About the Award

Danish American Frontier Award

The Danish American Frontier Award is the most prestigious honor awarded by the Danish American community in the western United States.

 

The DAF Award is presented to a person or group of persons who have distinguished themselves by their actions, exploration or presence in areas of leadership, business, commerce, service, science, technology, invention, arts or humanitarian ventures. The recipient will have exhibited daring curiosity in their pursuits, often standing alone for their convictions, while maintaining integrity throughout their enterprise.

 

The DAF Award celebrates the pioneer spirit with which Danish-Americans have explored, and are still exploring the boundaries of themselves, their enterprise and their world today and actively shape the world of the future.

 

The recipient is honored with a statuette depicting Peter Lassen, one of the most important of early Danish-American pioneers and frontiersmen. The statuette is a work of art by the renowned sculptor Dennis Smith, whose works have become national treasures located throughout the United States and many other countries, including Denmark where Dennis traces his heritage and a statue of his grandmother Kristina stands on Amerika Kaj in Copenhagen.

 

About Peter Lassen

Peter Lassen was born in Farum, Denmark on October 31, 1800, and while he did not arrive in America until he was 30, the early days of California's history would become closely linked to Peter Lassen as a legendary pioneer, as an explorer of the wild country, trailblazer and as settlor and cultivator.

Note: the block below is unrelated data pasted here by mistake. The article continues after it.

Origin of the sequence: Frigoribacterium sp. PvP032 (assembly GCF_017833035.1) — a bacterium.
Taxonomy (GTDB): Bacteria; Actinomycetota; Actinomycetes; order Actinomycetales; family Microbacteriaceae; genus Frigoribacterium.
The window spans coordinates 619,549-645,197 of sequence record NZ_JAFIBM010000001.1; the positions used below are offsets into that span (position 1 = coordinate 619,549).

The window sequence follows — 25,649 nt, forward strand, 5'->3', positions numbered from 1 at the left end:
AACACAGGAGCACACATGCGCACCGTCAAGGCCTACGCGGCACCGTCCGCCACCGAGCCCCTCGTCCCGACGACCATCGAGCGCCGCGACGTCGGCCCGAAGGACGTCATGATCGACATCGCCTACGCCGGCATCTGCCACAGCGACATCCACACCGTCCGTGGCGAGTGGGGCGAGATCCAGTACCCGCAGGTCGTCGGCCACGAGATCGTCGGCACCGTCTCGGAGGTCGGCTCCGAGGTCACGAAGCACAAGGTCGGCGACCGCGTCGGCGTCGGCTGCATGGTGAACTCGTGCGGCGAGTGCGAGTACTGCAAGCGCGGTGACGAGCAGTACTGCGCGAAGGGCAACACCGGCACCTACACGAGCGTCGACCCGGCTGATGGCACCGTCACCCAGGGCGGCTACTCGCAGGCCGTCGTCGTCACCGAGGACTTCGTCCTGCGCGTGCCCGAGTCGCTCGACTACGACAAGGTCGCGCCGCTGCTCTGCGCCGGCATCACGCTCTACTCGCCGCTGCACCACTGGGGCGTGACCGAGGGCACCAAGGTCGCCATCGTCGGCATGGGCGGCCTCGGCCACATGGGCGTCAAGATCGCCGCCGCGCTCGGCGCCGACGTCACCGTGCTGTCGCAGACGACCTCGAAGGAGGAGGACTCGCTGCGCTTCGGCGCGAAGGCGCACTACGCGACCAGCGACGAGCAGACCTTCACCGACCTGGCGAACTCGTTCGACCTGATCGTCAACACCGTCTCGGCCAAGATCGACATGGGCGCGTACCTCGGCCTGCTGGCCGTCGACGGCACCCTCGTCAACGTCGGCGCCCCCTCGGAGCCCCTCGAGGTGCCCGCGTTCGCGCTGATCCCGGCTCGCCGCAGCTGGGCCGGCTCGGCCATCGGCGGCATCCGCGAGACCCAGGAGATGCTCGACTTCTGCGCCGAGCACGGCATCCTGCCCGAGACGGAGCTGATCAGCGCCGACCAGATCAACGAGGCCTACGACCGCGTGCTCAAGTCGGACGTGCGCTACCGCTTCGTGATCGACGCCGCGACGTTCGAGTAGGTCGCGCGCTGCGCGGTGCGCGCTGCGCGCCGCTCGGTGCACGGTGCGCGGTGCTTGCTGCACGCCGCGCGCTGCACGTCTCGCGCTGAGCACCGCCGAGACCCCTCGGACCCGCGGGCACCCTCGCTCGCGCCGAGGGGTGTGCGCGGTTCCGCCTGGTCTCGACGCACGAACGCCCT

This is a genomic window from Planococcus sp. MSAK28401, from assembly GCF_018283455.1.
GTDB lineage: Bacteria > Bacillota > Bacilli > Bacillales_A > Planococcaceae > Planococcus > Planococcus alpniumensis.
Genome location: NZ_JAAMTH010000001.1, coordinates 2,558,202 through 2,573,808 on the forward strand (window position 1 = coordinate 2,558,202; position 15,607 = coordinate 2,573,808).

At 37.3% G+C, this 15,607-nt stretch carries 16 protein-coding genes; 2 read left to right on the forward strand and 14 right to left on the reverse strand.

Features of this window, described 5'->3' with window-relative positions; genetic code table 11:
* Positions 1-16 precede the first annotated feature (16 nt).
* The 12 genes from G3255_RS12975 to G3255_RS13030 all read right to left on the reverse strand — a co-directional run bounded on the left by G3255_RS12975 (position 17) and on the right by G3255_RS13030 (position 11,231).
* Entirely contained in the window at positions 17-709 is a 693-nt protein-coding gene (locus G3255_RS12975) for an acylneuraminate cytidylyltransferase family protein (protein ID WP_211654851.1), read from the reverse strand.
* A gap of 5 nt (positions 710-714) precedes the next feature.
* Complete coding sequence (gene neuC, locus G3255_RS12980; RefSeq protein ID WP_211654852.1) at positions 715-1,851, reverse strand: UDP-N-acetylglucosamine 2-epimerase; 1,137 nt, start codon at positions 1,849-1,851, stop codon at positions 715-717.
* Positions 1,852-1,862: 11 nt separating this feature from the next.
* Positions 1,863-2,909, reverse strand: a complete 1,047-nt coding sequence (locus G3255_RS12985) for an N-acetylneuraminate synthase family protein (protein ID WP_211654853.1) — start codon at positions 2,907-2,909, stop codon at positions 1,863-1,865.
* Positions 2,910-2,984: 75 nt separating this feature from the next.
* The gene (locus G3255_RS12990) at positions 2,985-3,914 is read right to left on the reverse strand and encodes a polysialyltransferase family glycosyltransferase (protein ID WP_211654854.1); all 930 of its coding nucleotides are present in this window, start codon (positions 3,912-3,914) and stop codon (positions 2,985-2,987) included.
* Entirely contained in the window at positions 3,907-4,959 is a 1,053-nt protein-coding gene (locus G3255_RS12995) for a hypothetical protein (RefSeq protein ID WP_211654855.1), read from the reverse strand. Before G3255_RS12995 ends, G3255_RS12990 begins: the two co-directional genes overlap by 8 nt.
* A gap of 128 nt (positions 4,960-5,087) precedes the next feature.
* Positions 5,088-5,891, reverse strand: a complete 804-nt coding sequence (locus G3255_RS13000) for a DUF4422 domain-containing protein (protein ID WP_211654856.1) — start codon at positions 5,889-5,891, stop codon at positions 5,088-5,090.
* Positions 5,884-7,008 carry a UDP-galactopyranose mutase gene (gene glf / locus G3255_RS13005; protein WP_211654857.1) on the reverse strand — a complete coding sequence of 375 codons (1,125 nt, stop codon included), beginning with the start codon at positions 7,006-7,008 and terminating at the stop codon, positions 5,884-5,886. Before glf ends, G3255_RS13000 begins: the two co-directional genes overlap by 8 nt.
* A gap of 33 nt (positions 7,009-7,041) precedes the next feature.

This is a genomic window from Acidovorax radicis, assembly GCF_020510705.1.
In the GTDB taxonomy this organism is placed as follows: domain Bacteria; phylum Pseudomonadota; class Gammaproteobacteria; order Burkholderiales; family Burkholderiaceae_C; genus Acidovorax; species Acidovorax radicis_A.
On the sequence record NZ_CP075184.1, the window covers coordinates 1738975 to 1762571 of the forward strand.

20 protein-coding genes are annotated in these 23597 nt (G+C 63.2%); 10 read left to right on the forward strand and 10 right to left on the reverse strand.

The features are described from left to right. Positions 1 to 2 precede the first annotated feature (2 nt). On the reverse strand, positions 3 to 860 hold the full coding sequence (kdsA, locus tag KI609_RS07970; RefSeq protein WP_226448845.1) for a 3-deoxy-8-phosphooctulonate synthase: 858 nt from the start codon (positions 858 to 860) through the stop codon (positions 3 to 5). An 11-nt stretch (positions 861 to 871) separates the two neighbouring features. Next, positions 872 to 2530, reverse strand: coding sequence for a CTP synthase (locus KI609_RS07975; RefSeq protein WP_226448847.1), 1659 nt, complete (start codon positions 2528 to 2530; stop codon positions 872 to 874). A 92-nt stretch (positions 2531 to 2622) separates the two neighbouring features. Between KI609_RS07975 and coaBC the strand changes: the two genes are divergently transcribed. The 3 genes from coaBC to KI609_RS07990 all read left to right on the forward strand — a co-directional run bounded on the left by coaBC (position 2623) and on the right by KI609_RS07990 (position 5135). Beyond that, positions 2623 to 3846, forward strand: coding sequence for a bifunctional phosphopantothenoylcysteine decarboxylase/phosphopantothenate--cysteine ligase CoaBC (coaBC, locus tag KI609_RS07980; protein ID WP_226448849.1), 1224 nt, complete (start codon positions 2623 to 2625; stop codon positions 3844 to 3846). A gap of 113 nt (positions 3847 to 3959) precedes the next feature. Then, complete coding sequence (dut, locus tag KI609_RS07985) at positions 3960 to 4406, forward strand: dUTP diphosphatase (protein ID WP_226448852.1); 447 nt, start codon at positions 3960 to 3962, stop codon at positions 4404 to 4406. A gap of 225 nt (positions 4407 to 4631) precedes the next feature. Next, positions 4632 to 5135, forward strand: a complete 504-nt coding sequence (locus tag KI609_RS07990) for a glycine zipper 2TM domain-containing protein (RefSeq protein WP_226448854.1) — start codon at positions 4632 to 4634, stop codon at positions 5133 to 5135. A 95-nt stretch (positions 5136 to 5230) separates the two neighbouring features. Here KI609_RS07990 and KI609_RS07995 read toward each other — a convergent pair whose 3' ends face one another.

He was a restless entrepreneur. He built the first saw-mill in California. He mapped the earliest trails and helped immigrants into California where he build several communities and helped pave the way to what would become San Francisco. Among Peter Lassen's friends were Johan Sutter, John Bidwell, and Kit Carson, but he befriended all people and everyone regardless of stature, color or creed were welcome in his home. The Indians called him Uncle Peter and that was his preferred title.

 

He was a generous helpful man to all he encountered, but he loved the magnificent nature of California the most, and his last day, the 26th of April 1849, he was killed while exploring northern California. A few decades later John Muir would come to California and profoundly shape our understanding of our natural wonders.

 

To this day, the largest land area named after a Dane outside of Denmark is named after Peter Lassen. The Lassen County, Lassen National Volcanic Park and Lassen Peak (Mount Lassen, the largest plug dome volcano in the world) stand as monuments to this first California Naturalist.